AAAAAAAAAAAARRRRRRRRRGGG! While standing on the platform at Neuchatel, the French TGV rolls into the station right in front of me......and I am out of film. I stand next to one of the World's greatest trains, awed by it's beauty and graceful streamlining. With a curt whistle from the conductor this lady pulls away from the platform, leaving only images in my head. Oh, well. I intend to ride this sleek piece of modern rail travel on my next visit to Europe.

The train back to La Chaux-de-Fonds carries half a dozen passengers. I have a whole car to myself. I have time to sum up the days events:
4 different railroads.
11 train changes.
Rode on three different rack railroads.
View of the Alps from 11,500'.
12 hours riding trains.
1 hour at the Top of Europe.


Sunday, May 18

I spend Sunday, walking the streets of La Chaux-de-Fonds, committing as much as possible to memory. A slight drizzle of rain in the morning puts a layer of gloom over the day, but the rain stops and the afternoon is perfect. Near the hotel is a local music school. I am treated to various pieces of classical music throughout the afternoon. I avail of the cool weather and walk (hike) to the top of town to get a beautiful panoramic view of the town. After a nice meal, I settle down for a good nights sleep because.........

Kuala Lampur, Malaysia

Monday, May 19 & Tuesday, May 20

Took the train to Zurich. Once again, nice train..... no film. The German ICE train was sitting directly across from my platform. The flight from Zurich to Frankfurt was short and nice. The skies were clear an provided a beautiful view of the European countryside. From 18,000 feet, you can really see just how close everything is. The layover at Frankfurt, Germany was a bit frustrating.

When it came to board the Malaysia Airlines flight, we were loaded into buses and shuttled out onto the tarmac. I believe that we almost drove half way to Kuala Lumpur before we finally arrived at the Boeing 747. Once aboard, the plane was delayed due to a "slight mechanical problem". The APU would occasionally stop running, leaving us to swelter inside. Fortunately, the Upper Deck stewardesses kept bringing a non-stop flow of beverages. After the 11 1/2 hour flight, we touched down in Kuala Lumpur, Malaysia.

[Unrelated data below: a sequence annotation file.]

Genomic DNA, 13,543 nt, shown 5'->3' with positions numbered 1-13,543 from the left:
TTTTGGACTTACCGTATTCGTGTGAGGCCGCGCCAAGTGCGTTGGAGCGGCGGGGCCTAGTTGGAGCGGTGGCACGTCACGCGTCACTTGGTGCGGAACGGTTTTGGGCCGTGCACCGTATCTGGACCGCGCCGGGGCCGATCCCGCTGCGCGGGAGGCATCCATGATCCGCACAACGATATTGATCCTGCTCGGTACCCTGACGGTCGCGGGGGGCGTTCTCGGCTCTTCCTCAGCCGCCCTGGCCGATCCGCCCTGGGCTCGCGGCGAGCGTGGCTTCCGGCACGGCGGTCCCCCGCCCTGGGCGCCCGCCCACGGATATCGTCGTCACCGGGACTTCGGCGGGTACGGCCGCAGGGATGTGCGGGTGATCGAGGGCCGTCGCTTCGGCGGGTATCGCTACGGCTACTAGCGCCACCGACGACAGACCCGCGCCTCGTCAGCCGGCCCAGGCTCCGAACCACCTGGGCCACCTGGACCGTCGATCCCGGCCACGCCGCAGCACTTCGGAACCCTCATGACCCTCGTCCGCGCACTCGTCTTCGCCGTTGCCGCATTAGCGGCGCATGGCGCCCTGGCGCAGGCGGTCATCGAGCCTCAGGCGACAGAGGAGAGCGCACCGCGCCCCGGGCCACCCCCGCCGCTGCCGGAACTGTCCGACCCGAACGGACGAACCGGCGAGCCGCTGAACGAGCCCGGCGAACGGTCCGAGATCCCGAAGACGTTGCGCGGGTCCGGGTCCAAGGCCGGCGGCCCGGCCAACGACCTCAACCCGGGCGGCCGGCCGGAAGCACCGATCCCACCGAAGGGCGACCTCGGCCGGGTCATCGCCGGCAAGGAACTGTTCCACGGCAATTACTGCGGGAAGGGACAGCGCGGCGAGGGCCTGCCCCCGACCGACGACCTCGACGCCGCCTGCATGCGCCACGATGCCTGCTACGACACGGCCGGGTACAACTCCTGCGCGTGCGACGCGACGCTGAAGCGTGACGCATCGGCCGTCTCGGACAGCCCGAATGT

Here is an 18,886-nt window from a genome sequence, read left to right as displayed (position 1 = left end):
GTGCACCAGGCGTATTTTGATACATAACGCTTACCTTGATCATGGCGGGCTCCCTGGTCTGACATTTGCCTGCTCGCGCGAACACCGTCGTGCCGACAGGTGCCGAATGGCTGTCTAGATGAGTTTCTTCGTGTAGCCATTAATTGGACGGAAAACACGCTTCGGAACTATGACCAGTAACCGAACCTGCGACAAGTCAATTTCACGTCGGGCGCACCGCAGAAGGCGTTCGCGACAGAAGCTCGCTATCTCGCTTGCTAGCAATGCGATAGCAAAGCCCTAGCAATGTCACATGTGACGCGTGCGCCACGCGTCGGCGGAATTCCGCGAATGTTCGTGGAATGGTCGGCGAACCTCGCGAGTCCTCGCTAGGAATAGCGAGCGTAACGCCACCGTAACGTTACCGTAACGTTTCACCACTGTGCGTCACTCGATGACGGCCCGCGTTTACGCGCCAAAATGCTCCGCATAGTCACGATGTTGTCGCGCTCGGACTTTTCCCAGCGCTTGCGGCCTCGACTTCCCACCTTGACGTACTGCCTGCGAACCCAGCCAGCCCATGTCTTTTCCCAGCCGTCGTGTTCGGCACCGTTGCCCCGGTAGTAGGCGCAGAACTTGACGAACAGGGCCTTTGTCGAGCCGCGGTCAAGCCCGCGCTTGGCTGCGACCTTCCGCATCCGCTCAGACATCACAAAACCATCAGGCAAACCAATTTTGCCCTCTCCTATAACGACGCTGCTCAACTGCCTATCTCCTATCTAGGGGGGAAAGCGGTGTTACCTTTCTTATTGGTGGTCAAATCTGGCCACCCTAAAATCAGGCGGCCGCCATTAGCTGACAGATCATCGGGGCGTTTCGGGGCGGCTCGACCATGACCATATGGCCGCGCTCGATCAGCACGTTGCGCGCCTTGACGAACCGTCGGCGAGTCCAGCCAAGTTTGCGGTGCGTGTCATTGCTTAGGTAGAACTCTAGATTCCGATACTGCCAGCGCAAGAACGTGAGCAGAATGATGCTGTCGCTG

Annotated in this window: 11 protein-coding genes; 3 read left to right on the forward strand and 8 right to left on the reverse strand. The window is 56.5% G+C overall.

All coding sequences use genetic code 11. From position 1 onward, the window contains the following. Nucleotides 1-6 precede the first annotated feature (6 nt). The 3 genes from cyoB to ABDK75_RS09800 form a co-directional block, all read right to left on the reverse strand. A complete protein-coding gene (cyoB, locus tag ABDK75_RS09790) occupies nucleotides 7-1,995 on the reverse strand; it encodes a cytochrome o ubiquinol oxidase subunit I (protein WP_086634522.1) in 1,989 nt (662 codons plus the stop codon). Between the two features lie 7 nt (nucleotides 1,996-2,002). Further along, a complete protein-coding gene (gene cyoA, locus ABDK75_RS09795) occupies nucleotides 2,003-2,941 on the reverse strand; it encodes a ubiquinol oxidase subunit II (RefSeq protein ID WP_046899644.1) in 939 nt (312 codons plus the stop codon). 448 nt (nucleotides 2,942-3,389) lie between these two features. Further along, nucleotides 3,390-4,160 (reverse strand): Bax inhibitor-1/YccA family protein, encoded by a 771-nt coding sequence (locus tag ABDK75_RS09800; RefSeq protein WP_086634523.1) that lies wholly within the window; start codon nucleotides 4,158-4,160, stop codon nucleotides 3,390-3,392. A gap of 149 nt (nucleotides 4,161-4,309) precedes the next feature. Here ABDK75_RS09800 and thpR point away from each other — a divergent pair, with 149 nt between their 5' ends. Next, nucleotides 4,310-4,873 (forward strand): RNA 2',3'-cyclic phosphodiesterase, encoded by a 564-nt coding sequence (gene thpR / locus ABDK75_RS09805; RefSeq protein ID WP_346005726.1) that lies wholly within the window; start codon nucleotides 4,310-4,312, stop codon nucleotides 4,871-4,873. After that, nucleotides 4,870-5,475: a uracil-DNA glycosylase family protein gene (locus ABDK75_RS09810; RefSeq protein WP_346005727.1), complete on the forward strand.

Imagine being trapped inside a perpetual sauna with no exit. That is about the closest I can come to describing the first shock of walking out of the terminal. I booked a taxi to the Shangri-La Hotel. At the hotel, there was some slight confusion regarding my reservation, they did not have a room for Steve Whisel of Motorola, but they did have a room for a Steve Wilson. If there really is a Steve Wilson that works at Motorola, he is going to be pissed at me for swiping his room. I collapse in the room and let my body adjust to another time zone.


Wednesday, May 21

After a generous Western Style breakfast (Five Star hotels are WAY COOL!). I venture out of the air conditioning and hire a taxi to take me to the Museum Negara. This is Malaysia's National Museum. After the obligatory time was spent looking at native clothing styles, stuffed examples of local animals, display of Malaysian Weaponry, I head outside to photograph the REAL reason for visiting the Museum. They have TWO Malaysian Railway steam locomotives on display. Directly across from the museum, is a rail yard. Unfortunately, they are undergoing some serious freeway construction and most of the yard was obstructed by fence.